We also hypothesised that the SDIL might lead to substitution from sugary drinks to other high sugar categories. To investigate this, we used sugar and chocolate confectionery purchases (referred to as confectionery).

Control group

To control for background trends in household purchases we used purchases of shampoo, hair conditioner, and liquid soap (ie, toiletries). Toiletries meet the proposed criteria for a controlled interrupted time series: they are robust to seasonality and probably have similar purchase volumes by households regardless of socioeconomic position or other potential confounders.30

Outcome measures

Most evaluations of SSB taxes focus on volume of drinks purchased. However, the SDIL’s focus on reformulation makes the sugar purchased in drinks of additional public health interest. Thus, the outcome measures of interest were mean volume purchased per household per week in each of the drink categories and grams per household per week of confectionery; and mean sugar purchased per household per week from each of the drink categories and confectionery. Data were aggregated at the weekly level and analysed as a time series.

Overall analysis strategy

Previous evidence indicates that reformulation occurred after the announcement of the SDIL and price changes after implementation.16 As such, we hypothesised the SDIL might act as two linked interventions: the announcement on 16 March 2016 and implementation on 6 April 2018.17 Thus, our analysis strategy involved three separate comparisons that isolate the announcement and implementation of the SDIL and then examine the combined effect (fig 1). In the first analysis we isolated the announcement of the SDIL. Here we compared anticipatory effects on purchasing in the two years after the announcement to the counterfactual estimated from purchasing in the two years before the announcement. This replicates our previous analysis27 and is presented here for completeness. In the second analysis, we isolated the implementation of the SDIL. Here we compared purchasing in the year after implementation to the counterfactual estimated from purchasing in the two years before implementation. In the third analysis we considered both the announcement and the implementation and we compared purchasing in the year after implementation to the counterfactual estimated from purchasing in the two years before the announcement.

Fig 1
Fig 1

Schematic of overall analysis strategy. Solid lines=observed data; dashed lines=counterfactual estimated from previous observed data

Primary analysis: category specific analyses

For each of the three analyses we developed separate controlled interrupted time series models for volume and sugar purchased from each levy liable and levy exempt drinks category and confectionery (fig 1). Supplementary material B provides the full model specification.

We present absolute and relative differences between observed purchasing and counterfactual scenarios in the final week of each observation period, with 95% confidence intervals for the relative difference obtained using the multivariate delta method.31

Secondary analysis: all soft drinks categories combined, irrespective of levy eligibility

Levy exempt drinks include drinks that might contain comparable amounts of sugar to levy liable products. To examine the extent to which the SDIL impacted on the purchased volume of, and amount of sugar in, soft drinks, regardless of SDIL liability, we carried out controlled interrupted time series analysis, combining purchases of all soft drinks (irrespective of sugar content; ie, high tier, low tier, no levy, milk and milk based drinks, no added sugar fruit juice, and drinks sold as powders), levy liable drinks (irrespective of sugar content; ie, high tier, low tier, and no levy drinks), and according to sugar content based on levy tiers (irrespective of levy eligibility; ie, all soft drinks with ≥8 g of sugar per 100 mL, all soft drinks with ≥5 g to <8 g of sugar per 100 mL, and all soft drinks with <5 g of sugar per 100 mL).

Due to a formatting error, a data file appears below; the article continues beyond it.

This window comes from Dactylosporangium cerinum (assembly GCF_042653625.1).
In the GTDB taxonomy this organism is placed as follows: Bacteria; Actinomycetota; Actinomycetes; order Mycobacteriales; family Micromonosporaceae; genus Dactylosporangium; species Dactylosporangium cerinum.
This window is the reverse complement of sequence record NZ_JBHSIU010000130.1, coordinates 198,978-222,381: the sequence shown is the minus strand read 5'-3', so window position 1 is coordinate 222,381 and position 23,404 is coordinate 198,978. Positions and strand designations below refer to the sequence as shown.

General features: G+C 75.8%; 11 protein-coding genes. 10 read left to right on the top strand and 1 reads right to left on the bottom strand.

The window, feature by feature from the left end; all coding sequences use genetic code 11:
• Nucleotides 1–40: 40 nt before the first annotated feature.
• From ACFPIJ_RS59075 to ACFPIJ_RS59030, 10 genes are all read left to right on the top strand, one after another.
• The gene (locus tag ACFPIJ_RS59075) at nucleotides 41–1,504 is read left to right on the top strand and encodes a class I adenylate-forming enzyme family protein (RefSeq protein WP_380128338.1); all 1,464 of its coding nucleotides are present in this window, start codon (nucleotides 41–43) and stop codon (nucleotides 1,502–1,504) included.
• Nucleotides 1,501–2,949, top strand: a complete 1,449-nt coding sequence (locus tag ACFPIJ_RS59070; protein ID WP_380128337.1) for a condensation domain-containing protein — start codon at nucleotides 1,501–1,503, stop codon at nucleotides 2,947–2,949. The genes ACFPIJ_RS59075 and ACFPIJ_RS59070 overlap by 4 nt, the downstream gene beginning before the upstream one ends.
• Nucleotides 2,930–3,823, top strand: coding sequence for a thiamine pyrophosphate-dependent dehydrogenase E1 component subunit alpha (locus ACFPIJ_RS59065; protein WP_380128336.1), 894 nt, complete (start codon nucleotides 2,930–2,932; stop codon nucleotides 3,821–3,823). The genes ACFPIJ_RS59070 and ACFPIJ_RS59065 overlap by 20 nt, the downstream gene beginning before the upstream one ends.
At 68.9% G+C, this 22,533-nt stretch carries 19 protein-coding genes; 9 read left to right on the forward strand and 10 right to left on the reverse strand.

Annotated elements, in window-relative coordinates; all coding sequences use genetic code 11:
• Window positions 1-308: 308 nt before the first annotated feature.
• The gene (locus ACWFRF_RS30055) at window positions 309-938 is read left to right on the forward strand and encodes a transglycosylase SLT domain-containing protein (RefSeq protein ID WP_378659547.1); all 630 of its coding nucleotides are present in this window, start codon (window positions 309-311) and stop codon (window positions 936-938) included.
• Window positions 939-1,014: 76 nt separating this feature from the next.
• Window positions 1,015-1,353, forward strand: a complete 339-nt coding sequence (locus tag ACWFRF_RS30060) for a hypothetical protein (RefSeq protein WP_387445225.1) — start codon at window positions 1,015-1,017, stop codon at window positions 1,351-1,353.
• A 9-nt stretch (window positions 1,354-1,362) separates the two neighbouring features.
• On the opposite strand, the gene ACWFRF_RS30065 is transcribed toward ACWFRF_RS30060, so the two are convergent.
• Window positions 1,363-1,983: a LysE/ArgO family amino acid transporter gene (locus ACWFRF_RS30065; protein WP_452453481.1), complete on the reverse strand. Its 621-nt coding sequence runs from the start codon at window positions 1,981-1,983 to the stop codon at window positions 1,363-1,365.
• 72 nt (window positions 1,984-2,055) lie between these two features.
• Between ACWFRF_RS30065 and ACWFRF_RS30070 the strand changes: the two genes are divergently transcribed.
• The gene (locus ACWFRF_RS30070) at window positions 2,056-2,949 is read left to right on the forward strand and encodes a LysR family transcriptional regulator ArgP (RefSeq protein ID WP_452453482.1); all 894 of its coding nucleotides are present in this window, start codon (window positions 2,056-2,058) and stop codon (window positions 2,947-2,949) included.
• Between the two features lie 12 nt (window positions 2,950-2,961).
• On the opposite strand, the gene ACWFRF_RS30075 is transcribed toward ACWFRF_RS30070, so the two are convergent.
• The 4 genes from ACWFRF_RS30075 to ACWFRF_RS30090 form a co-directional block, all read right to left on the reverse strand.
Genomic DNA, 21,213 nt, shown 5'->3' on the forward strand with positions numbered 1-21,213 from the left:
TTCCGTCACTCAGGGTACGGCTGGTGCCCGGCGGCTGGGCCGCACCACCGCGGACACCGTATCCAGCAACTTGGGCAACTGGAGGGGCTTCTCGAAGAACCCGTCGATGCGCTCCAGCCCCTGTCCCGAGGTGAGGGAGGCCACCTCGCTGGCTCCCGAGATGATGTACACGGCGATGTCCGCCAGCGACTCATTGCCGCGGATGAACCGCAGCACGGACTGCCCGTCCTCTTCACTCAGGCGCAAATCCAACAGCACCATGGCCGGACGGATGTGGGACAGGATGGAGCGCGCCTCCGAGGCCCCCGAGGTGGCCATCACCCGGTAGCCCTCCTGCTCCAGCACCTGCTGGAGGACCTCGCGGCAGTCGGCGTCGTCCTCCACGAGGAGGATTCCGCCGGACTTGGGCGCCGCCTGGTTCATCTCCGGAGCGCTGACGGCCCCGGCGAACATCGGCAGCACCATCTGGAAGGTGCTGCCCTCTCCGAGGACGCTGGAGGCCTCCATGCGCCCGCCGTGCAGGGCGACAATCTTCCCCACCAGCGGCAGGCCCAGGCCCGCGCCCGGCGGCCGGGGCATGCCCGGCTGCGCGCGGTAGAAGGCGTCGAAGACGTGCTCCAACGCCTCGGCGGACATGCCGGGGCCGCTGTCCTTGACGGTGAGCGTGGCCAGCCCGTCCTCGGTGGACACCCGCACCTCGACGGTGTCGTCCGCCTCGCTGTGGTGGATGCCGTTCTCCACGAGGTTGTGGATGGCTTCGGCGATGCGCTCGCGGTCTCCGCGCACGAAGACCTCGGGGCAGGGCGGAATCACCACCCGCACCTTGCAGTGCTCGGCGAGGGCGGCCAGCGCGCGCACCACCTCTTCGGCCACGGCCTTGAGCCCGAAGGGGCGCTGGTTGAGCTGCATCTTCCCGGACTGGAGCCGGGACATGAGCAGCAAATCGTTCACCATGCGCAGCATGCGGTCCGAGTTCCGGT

Sensitivity analyses

Excluding small manufacturers—the SDIL exempts drinks from manufacturers and producers who sell less than one million litres of levy liable drinks annually. As we were unable to obtain a list of exempt manufacturers, our main analyses include all manufacturers. We conducted sensitivity analyses to examine the effect of excluding manufacturers who we estimated to be small. The total purchase volume was summed by manufacturer by year across the five years in the KWP dataset, and a mean purchase volume per year for each manufacturer was calculated. In the first sensitivity analysis, we excluded manufacturers with a mean of less than one million litres purchased per year. Acknowledging KWP data excludes purchases not brought home, we repeated these analyses excluding manufacturers with mean annual purchased volumes of <0.5 million litres in KWP. We were unable to access accurate estimates of the proportion of all drinks purchases brought home. This value reflects an arbitrary, but we think conservative, estimate of the minimum proportion of drinks brought home.

Interrupted time series without a control category—Toiletries were chosen as a control condition a priori to account for background trends in household purchases. It is, however, possible that a more appropriate control exists. As we only have access to data on purchasing of the categories described here (confectionery, drinks, toiletries), we were not able to examine alternative potential control categories. To examine the effect of the decision to use toiletries as the control category, we performed an additional sensitivity analysis with no control condition.

Changes to protocol